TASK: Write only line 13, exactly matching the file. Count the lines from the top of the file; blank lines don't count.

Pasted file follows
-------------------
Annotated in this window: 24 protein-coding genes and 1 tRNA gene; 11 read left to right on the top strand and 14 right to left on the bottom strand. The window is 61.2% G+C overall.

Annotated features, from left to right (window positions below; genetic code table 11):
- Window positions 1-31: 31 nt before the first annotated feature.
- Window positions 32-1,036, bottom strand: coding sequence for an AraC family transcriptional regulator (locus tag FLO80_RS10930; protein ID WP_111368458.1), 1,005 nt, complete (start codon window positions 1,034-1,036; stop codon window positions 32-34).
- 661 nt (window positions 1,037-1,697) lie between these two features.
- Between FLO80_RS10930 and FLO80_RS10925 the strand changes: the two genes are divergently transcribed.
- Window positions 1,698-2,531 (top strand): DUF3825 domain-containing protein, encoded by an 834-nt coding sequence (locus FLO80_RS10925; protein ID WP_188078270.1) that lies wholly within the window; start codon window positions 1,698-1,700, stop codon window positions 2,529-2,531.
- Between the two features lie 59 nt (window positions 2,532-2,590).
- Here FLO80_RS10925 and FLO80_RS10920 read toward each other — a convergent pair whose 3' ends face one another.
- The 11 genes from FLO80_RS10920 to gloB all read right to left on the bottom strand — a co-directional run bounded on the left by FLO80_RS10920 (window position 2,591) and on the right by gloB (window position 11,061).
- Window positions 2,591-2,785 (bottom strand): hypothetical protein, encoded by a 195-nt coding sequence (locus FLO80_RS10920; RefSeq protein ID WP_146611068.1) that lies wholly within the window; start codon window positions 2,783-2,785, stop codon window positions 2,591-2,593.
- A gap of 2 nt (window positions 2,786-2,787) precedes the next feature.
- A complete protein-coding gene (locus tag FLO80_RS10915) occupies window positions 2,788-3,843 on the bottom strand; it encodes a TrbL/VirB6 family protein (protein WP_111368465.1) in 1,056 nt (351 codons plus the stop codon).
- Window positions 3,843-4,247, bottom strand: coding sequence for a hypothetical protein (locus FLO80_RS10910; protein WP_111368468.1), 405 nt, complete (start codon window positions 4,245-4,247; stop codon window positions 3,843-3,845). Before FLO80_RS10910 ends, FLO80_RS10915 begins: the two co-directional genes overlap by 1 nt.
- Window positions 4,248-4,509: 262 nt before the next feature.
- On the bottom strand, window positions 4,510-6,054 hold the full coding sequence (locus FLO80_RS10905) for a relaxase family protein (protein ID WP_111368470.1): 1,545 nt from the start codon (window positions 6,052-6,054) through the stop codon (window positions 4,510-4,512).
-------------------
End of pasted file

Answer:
- A complete protein-coding gene (locus tag FLO80_RS10915) occupies window positions 2,788-3,843 on the bottom strand; it encodes a TrbL/VirB6 family protein (protein WP_111368465.1) in 1,056 nt (351 codons plus the stop codon).